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-   -   Estimation of Xmax w.o. any VC data? (http://www.diyaudio.com/forums/subwoofers/172106-estimation-xmax-w-o-any-vc-data.html)

buggsson 18th August 2010 08:54 AM

Estimation of Xmax w.o. any VC data?
 
I have an 8" sub, Response RW-8 that I'm planning to use in a ported enclosure. Apparently, I'm in need of the data for Xmax and there is nothing useful in the very sparse data sheet to help me out. I know I've read somewhere of a way to at least approximate the Xmax value, but I cannot recall where it was.

Anyone knows how to do it?

djk 18th August 2010 10:53 AM

Shine a light through the spider, see how much overhang there is on the VC, add about 25% of the top plate.

Top Shelf 18th August 2010 06:35 PM

Like djk said, I use a green pen laser for better illumination thru
the spider. It also helps to have a good eye @ estimating inches or
millimeters.

Ron E 19th August 2010 12:47 AM

Quote:

Originally Posted by buggsson (Post 2276194)
I have an 8" sub, Response RW-8 that I'm planning to use in a ported enclosure. Apparently, I'm in need of the data for Xmax.

What do you want to know? Really, there is nothing wrong with putting in a value of say 5mm just to see what you get. If you can't see the coil, many inexpensive woofers have an xmax of about 1/2 to 1 times the top plate thickness....

Andrew Eckhardt 19th August 2010 12:59 AM

You don't need Xmax data for design except for choosing minimum port diameter, of course. If you are sensitive to harmonic distortion it's pretty easy to tell when a woofer is reaching its excursion limit by driving it in free air with a good amp and a clean 20Hz sine tone until you start hearing something other than 20Hz. With a decent eye, measure the excursion when unacceptable harmonics (hardly any more than you start off with) are detected. That's woofer Xmax. Watch that parallax. :)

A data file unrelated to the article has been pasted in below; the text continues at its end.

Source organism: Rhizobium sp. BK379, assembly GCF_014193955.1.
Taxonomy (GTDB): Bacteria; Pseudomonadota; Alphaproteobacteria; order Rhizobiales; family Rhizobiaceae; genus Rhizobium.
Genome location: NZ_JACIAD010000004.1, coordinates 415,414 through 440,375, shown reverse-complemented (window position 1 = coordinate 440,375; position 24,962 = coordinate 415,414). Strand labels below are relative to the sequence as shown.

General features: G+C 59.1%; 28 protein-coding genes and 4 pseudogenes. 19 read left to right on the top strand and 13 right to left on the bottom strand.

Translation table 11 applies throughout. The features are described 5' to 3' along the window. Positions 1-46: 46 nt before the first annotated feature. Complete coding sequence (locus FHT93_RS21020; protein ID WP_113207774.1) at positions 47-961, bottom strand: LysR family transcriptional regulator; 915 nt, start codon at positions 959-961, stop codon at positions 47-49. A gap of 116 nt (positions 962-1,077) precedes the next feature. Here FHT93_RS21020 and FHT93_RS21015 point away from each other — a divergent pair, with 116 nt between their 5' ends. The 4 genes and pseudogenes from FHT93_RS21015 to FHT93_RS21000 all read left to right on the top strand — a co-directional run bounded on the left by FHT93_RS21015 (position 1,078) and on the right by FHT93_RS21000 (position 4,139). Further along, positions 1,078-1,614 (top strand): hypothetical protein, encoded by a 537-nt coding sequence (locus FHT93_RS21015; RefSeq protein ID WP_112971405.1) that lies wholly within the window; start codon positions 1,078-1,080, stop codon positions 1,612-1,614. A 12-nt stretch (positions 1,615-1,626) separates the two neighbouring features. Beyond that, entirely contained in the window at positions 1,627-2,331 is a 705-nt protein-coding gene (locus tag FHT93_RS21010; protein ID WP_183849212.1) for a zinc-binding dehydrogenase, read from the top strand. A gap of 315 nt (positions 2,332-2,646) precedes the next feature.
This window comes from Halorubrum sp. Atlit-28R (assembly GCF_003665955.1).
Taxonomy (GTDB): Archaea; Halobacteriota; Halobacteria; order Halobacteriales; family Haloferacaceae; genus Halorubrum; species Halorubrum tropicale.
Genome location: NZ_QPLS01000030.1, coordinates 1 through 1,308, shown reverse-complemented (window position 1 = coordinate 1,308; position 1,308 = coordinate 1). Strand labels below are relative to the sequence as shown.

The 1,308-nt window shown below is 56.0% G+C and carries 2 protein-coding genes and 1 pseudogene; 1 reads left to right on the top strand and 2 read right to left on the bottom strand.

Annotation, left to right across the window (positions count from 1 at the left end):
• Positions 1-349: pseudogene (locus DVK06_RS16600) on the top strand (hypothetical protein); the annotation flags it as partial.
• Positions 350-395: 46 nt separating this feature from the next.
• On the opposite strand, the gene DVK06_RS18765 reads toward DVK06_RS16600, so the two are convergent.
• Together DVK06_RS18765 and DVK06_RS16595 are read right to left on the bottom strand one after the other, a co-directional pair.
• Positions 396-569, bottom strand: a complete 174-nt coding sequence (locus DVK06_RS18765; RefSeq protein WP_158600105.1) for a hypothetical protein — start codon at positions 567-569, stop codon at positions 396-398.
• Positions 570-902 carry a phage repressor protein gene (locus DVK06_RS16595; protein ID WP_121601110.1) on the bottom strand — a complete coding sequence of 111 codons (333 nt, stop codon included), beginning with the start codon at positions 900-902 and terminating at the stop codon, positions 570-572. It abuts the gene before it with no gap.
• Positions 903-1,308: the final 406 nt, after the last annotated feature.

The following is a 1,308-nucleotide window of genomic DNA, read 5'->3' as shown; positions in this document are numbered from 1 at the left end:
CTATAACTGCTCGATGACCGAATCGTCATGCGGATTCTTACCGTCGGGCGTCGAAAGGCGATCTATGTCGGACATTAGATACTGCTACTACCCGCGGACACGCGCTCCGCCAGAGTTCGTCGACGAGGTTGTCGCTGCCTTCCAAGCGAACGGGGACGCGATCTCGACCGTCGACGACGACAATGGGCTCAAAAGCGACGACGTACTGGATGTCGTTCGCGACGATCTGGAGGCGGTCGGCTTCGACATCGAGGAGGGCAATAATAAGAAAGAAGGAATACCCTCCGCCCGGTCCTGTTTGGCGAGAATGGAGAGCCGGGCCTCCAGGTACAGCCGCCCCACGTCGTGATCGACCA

buggsson 21st August 2010 08:12 AM

Quote:

Originally Posted by Andrew Eckhardt (Post 2277043)
You don't need Xmax data for design except for choosing minimum port diameter, of course.

That's the very reason! That seemed to be a good parameter to know, if attainable. I'll give the visual inspection a try, and if it doesn't work, a guesstimate will have to do. It's not very important, the result of theese/or that wooferbox (dual), as I'm just gonna have this pair of drivers to train measurements on, so I don't wreck the "real" drivers when they arrive.

HK26147 24th August 2010 12:59 PM

You could attempt to measure it yourself:

http://www.linkwitzlab.com/images/gr...edge-micro.gif

buggsson 26th August 2010 09:43 AM

For getting the dust cap to move, do you play some test tone, music or other means when doing the trick as per the attached image?

On another forum, there was a guy who measured Xmax electrically, I didn't really understand the method, but it takes some gear to be able to do it, and knowledge of course.

I've arbitrarly decided on 6mm as "my" value. I've pressed down gently with my fingers, and I believe 6mm will be a safe figure. However, I've to read more carefully in the future, I missed you are supposed to shine through the spider, will do later this evening. Maybe I get something different after that.

HK26147 26th August 2010 01:05 PM

Quote:

On another forum, there was a guy who measured Xmax electrically,...
( I believe I've seen this and the embedded link about Xmax, requiring the ability to measure T/S with large signals )

Sigfried Linkwitz's article "Excursion-Limited Spl Nomographs ( SpeakerBuilder 4/84 ) was one of the first articles on the subject.
I linked that pic from his site.

Electrical and mechanical limits
Page index

Perhaps he would provide insight into it's use.
( My first inclination would be to use sinewaves not music,
I've had some ideas for bringing this micrometer into the 21st century, but they are untested )

Andrew Eckhardt 26th August 2010 01:20 PM

I didn't see anything about in at your links, but it should be fairly plain to see the coil leaving the gap on an FFT of the current running into it. Just wire your speaker through some resistance and hit it with a test tone. Send the signal across the sense resistor to your PC running a spectrum analyser and when the harmonics start to spike you're leaving linear excusrion. With a good eye you might even be able to see it on a scope, but you could probably hear it earlier. Any way you do this yoiu're still faced with actually measuring the excursion somehow, which is probably the greater error source. Accuracy is not incredibly important, since getting 3 dB higher output requires double the excursion anyway.


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